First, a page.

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From "Stephen O'Donnell (Jira)" <j...@apache.org>
Subject [jira] [Commented] (HDFS-14861) Reset LowRedundancyBlocks Iterator periodically
Date Fri, 20 Sep 2019 17:36:00 GMT

    [ https://issues.apache.org/jira/browse/HDFS-14861?page=com.atlassian.jira.plugin.system.issuetabpanels:comment-tabpanel&focusedCommentId=16934602#comment-16934602
] 

Stephen O'Donnell commented on HDFS-14861:
------------------------------------------

The simplest way to fix this problem may be to increment a counter each time chooseLowRedundancyBlocks()
is called, and reset it each time the iterators are reset. If they have not been reset for
X calls, force a reset:
{code:java}
synchronized List<List<BlockInfo>> chooseLowRedundancyBlocks(
    int blocksToProcess) {
  final List<List<BlockInfo>> blocksToReconstruct = new ArrayList<>(LEVEL);

  int count = 0;
  int priority = 0;
  for (; count < blocksToProcess && priority < LEVEL; priority++) {
    if (priority == QUEUE_WITH_CORRUPT_BLOCKS) {
      // do not choose corrupted blocks.
      continue;
    }

    // Go through all blocks that need reconstructions with current priority.
    // Set the iterator to the first unprocessed block at this priority level
    final Iterator<BlockInfo> i = priorityQueues.get(priority).getBookmark();
    final List<BlockInfo> blocks = new LinkedList<>();
    blocksToReconstruct.add(blocks);
    // Loop through all remaining blocks in the list.
    for(; count < blocksToProcess && i.hasNext(); count++) {
      blocks.add(i.next());
    }
  }
  callCount++;  //>>>>  New Counter
  if (priority == LEVEL || callCount > threshold) { //>>>> Check counter against
some threshold here
    callCount = 0
    // Reset all bookmarks because there were no recently added blocks.
    for (LightWeightLinkedSet<BlockInfo> q : priorityQueues) {
      q.resetBookmark();
    }
  }

  return blocksToReconstruct;
} {code}
If things are working well, then most or all blocks returned by this method should be scheduled
on datanodes, and hence the iterator bookmark should be close to the head of the list. Resetting
it would only cause a few blocks to be retried.

If things are not working well, then resetting the iterator back to the head of the list would
cause a lot of blocks to be retried and hence it would take longer to reach the tail of the
list. However that would probably indicate there are problems on the cluster (eg unable to
place new replicas, or out of service replicas).

Provided the time between resets is not too small (eg 30 - 60 minutes) this would probably
be OK.

If blocks are under-replicated (eg from a node failure), skipped blocks are not a problem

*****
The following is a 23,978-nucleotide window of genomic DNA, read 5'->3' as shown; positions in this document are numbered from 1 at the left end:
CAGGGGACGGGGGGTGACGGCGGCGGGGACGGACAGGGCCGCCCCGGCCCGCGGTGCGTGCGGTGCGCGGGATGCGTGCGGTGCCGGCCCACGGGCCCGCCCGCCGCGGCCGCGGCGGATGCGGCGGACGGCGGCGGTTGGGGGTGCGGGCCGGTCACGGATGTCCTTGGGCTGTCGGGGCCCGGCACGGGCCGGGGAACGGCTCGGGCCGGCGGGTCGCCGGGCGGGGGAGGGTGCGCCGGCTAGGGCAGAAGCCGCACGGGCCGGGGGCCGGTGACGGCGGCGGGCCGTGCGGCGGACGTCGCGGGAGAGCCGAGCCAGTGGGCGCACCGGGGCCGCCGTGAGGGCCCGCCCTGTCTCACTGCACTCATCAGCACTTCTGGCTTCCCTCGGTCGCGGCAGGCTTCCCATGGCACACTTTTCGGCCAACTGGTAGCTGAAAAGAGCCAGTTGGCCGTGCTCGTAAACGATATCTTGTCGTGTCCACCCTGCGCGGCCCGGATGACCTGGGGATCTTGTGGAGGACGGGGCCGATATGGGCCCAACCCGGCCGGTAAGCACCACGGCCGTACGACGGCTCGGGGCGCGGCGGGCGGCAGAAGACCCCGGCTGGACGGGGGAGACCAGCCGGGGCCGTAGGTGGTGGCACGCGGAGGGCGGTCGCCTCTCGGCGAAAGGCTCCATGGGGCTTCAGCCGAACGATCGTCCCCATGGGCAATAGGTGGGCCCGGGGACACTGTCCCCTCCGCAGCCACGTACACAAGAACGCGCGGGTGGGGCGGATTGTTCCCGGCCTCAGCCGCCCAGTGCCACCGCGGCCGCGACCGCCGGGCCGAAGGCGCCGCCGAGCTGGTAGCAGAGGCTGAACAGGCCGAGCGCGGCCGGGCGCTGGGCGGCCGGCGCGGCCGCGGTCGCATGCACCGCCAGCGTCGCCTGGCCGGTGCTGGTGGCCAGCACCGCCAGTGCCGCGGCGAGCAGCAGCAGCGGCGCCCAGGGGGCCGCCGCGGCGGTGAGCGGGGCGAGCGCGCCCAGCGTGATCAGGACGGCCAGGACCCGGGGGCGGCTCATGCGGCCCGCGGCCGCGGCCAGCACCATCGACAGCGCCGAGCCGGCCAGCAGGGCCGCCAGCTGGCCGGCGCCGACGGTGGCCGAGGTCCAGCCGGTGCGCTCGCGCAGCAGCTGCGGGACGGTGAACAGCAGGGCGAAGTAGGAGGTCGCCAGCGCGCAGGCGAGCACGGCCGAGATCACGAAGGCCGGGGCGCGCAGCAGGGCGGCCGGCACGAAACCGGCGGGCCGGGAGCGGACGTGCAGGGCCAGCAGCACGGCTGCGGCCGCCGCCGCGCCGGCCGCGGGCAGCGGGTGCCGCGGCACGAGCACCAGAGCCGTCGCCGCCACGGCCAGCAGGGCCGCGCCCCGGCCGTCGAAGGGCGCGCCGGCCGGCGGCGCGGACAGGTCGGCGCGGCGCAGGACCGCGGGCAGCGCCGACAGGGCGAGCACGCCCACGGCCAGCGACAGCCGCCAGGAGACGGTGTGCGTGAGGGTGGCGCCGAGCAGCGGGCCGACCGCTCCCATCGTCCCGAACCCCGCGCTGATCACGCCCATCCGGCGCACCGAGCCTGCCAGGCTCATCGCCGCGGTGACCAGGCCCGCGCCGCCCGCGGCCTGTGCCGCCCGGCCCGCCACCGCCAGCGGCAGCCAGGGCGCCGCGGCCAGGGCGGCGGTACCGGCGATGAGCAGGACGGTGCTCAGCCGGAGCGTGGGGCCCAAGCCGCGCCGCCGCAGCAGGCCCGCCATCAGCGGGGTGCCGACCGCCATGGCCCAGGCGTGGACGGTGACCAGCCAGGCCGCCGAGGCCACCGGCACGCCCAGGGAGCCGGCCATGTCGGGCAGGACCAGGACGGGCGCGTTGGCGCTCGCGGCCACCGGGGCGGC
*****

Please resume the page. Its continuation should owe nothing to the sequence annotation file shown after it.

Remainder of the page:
- all blocks have to be processed eventually anyway, it does not really matter what order
it happens in, or what is skipped.

However with decommissioning and maintenance mode, a skipped block can prevent the node from
completing the process. Consider decommissioning a few nodes, and one has relatively few blocks.
A skipped block on the smaller node, would cause it to wait with only a few blocks pending
until the other two nodes are fully processed and the iterator is reset.

 

> Reset LowRedundancyBlocks Iterator periodically
> -----------------------------------------------
>
>                 Key: HDFS-14861
>                 URL: https://issues.apache.org/jira/browse/HDFS-14861
>             Project: Hadoop HDFS
>          Issue Type: Improvement
>          Components: namenode
>    Affects Versions: 3.3.0
>            Reporter: Stephen O'Donnell
>            Assignee: Stephen O'Donnell
>            Priority: Major
>
> When the namenode needs to schedule blocks for reconstruction, the blocks are placed
into the neededReconstruction object in the BlockManager. This is an instance of LowRedundancyBlocks,
which maintains a list of priority queues where the blocks are held until they are scheduled
for reconstruction / replication.
> Every 3 seconds, by default, a number of blocks are retrieved from LowRedundancyBlocks.
The method LowRedundancyBlocks.chooseLowRedundancyBlocks() is used to retrieve the next set
of blocks using a bookmarked iterator. Each call to this method moves the iterator forward.
The number of blocks retrieved is governed by the formula:
> number_of_live_nodes * dfs.namenode.replication.work.multiplier.per.iteration (default
2)
> Then the namenode attempts to schedule those blocks on datanodes, but each datanode has
a limit of how many blocks can be queued against it (controlled by dfs.namenode.replication.max-streams)
so all of the retrieved blocks may not be scheduled. There may be other block availability
reasons the blocks are not scheduled too.
> As the iterator in chooseLowRedundancyBlocks() always moves forward, the blocks which
were not scheduled are not retried until the end of the queue is reached and the iterator
is reset.
> If the replication queue is very large (eg several nodes are being decommissioned) or
if blocks are being continuously added to the replication queue (eg nodes decommission using
the proposal in HDFS-14854) it may take a very long time for the iterator to be reset to the
start.
> The result of this, could be a few blocks for a decommissioning or entering maintenance
mode node getting left behind and it taking many hours or even days for them to be retried,
and this could stop decommission completing.
> With this Jira, I would like to suggest we reset the iterator after a configurable number
of calls to chooseLowRedundancyBlocks() so any left behind blocks are retried.



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